Let go. Determine what you can and cannot change. If you cannot change something, why waste your limited time worrying about it? The more I recognize that my time on earth is of uncertain duration, the easier it is for me to let go of things that are out of my control. I used to endlessly fret about my adult children, for example. But when I finally let go and let them make their own mistakes without my interference, our relationships improved.
As a part of my series about the things we can do to develop serenity and support each other during anxious times, I had the pleasure of interviewing Maria Leonard Olsen.
Maria Leonard Olsen is an attorney and author who practices law in the Washington, D.C. area. She graduated from the University of Virginia School of Law and worked at one of the D.C.’s largest law firms prior to her appointment as Special Counsel to the Assistant Attorney General at the U.S. Justice Department. Maria’s latest book, which has helped hundreds of people to reinvigorate their lives, is 50 After 50: Reframing the Next Chapter of Your Life. See www.MariaLeonardOlsen.com for more information.
Thank you so much for doing this with us! Our readers would love to “get to know you” a bit better. Can you share with us the backstory about what brought you to your specific career path?
I have two careers at the moment. I make my living as an attorney, but my passion is helping people via my writing and public speaking. I became a published writer when I was home raising my children. I wrote about things I was trying to process, like why people frequently mistook me as the nanny of my lighter-skinned children. I find writing to be therapeutic. It leads me to deeper thinking and allows me to share solutions with others who may be experiencing similar challenges in life.
Can you share the most interesting story that happened to you since you started your career?
I wrote a book about finding happiness in midlife, 50 After 50: Reframing the Next Chapter of Your Life. In the book, I describe what I learned during my 50th year, in which I tried 50 new things to reinvigorate my life, after having lost my marriage of 25 years, getting sober and living alone for the first time. What blew me away is how much of a nerve I touched in readers. At almost every book event, people would approach me in tears, telling me how I had helped them in some way with writings and speaking. My book revealed trauma I had overcome, including sexual assault and abuse, which people do not often talk about in public. Much of my work now is dedicated to developing serenity and helping others find peace in themselves.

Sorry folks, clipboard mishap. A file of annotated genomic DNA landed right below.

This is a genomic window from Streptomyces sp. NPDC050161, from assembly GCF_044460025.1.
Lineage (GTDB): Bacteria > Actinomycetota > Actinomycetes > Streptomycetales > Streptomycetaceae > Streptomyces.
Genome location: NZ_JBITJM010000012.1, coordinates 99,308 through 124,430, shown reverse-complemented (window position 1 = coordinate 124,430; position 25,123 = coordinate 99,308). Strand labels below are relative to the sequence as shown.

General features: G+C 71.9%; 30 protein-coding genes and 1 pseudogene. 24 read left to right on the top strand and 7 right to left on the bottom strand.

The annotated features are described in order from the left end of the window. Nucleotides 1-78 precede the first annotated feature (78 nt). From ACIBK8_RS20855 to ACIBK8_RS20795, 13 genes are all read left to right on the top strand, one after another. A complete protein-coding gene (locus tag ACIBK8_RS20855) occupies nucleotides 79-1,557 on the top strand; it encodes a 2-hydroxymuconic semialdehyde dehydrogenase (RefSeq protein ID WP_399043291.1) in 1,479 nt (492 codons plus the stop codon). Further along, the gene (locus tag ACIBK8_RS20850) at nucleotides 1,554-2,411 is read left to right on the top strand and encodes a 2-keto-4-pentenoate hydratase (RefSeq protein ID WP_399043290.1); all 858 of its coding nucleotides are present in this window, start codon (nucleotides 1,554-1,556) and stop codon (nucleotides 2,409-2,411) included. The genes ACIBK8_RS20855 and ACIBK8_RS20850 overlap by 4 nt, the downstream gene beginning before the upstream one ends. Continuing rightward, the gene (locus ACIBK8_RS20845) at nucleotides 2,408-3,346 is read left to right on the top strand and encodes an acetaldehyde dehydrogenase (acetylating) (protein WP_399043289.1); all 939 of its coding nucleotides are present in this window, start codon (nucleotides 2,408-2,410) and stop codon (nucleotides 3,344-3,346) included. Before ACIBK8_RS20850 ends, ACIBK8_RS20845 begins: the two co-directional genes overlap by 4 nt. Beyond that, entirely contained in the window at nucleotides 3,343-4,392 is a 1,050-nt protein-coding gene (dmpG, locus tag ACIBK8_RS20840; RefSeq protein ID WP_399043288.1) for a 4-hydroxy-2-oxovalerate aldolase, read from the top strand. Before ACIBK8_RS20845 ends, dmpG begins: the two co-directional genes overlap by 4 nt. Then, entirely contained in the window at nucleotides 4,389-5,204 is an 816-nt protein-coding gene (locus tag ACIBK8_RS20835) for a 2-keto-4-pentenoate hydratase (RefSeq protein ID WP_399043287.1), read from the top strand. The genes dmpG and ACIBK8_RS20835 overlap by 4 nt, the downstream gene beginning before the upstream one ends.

What advice would you suggest to your colleagues in your industry to thrive and avoid burnout?
Lawyer burnout is common, so self-care is especially important in my field. I would start with boundary-setting and giving one’s self-time to disconnect daily from the stress of working life. Exercise and meditation have been supremely helpful to me in avoiding burnout. Meditation need not be lengthy. It can be as simple as a walk-in nature or taking deep breaths while stuck in traffic.
What advice would you give to other leaders about how to create a fantastic work culture?
When people feel cared about, they perform better. Make an effort to get to know your employees and colleagues. Ask them about their lives. Ask for their opinions. Make them feel valued.
Is there a particular book that made a significant impact on you? Can you share a story or explain why it resonated with you so much?
Man’s Search for Meaning, by Viktor Frankl, had a major impact on my life. A concentration camp survivor, Dr. Frankl emphasized that everything can be taken from you except your attitude in any situation. I use that message to keep my focus on the good in my life. I can choose to look at things through a dark lens or a light lens. That which we focus on grows bigger in our lives. We can change the neurons in our brain by constantly feeding it positive messages. I have done that.
Ok, thank you for all that. Now let’s move to the main focus of our interview. Many people have become anxious just from the dramatic jolts of the news cycle. The fears related to the coronavirus pandemic have only heightened a sense of uncertainty, fear, and loneliness. From your experience or research what are five steps that each of us can take to develop serenity during such uncertain times? Can you please share a story or example for each.
- Let go. Determine what you can and cannot change. If you cannot change something, why waste your limited time worrying about it? The more I recognize that my time on earth is of uncertain duration, the easier it is for me to let go of things that are out of my control. I used to endlessly fret about my adult children, for example. But when I finally let go and let them make their own mistakes without my interference, our relationships improved.